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Making Growth Green and Inclusive: The Case of Ethiopia

Author

Listed:
  • Steve Bass

    (International Institute for Environment and Development)

  • Shannon Siyao Wang

    (OECD)

  • Tadele Ferede

    (Addis Ababa University)

  • Daniel Fikreyesus

    (Echnoserve)

Abstract

Ethiopian society, economy and environment are so intimately interlinked that systematic attention is essential if clashes are to be resolved and synergies realised. For example, the majority of poor people are principally dependent on agriculture but, in turn, society is dependent on farmers managing land well to sustain water supplies, biodiversity and other environmental services. Such relationships are dynamic and increasingly intense: climate change, rising population, resource scarcities and price volatilities put them all under pressure. An integrated perspective that works operationally is needed – one that makes economic, social and environmental sense and that inspires stakeholders. The holistic approach that the Ethiopian Government has recently developed aims to tackle the problems inherent in growth paths that produce environmental problems, and to realise potentials from investing in Ethiopia’s natural assets. For example, the country’s agricultural products and potential for green hydroelectric power are unique attributes that could drive development in ways that are environmentally sound and provide new jobs and satisfying livelihoods...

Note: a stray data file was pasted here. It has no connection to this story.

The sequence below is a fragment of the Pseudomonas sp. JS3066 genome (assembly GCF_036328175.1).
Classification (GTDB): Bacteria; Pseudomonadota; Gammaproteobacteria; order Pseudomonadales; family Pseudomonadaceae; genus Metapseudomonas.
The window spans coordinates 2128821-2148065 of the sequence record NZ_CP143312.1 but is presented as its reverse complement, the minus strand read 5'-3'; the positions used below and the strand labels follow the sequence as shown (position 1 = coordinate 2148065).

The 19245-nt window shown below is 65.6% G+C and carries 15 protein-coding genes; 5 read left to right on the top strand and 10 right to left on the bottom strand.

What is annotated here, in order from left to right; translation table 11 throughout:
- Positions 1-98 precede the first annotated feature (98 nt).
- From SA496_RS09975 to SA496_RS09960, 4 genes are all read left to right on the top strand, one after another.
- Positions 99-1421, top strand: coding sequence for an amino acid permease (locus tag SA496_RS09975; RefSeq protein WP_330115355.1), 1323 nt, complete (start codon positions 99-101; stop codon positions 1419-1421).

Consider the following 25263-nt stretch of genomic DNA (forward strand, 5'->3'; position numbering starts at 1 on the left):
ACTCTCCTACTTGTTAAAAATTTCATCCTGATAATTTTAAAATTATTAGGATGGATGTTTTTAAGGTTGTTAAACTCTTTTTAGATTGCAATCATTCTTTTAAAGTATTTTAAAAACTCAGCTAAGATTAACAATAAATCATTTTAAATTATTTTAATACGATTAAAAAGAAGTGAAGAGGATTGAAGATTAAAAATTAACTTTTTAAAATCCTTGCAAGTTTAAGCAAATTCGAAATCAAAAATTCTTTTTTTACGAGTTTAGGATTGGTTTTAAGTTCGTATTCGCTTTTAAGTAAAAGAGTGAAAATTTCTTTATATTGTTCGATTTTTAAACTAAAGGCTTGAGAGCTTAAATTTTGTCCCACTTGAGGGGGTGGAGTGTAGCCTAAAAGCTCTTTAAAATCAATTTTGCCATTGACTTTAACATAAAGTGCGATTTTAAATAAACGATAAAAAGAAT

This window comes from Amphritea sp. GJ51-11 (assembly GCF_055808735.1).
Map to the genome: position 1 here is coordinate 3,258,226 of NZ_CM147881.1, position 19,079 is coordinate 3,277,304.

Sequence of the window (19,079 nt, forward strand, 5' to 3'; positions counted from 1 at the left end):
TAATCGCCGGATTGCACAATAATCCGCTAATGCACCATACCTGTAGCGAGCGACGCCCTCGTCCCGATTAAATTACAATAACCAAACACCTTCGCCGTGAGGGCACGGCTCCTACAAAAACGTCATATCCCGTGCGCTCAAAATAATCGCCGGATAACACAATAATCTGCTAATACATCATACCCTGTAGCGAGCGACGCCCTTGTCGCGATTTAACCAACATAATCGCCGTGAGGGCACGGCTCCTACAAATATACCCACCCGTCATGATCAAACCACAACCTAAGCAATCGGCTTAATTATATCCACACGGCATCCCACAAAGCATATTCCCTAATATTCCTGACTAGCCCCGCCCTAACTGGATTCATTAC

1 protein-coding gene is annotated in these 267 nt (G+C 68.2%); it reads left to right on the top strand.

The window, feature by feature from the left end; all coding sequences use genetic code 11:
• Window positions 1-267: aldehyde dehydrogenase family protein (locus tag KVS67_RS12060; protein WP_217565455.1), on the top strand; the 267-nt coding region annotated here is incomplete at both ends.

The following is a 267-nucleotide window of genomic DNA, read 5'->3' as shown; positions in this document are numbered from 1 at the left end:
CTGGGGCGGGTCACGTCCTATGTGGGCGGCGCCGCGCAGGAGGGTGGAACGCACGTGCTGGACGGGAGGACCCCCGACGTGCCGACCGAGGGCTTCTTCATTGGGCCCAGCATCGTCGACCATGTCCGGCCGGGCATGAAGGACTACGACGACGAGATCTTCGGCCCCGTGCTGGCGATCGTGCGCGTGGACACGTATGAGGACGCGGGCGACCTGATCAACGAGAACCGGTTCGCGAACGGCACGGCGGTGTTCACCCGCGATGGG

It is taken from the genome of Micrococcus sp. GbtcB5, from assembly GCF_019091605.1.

Suggested Citation

  • Steve Bass & Shannon Siyao Wang & Tadele Ferede & Daniel Fikreyesus, 2013. "Making Growth Green and Inclusive: The Case of Ethiopia," OECD Green Growth Papers 2013/7, OECD Publishing.
  • Handle: RePEc:oec:envddd:2013/7-en
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    File URL: http://dx.doi.org/10.1787/5k46dbzhrkhl-en
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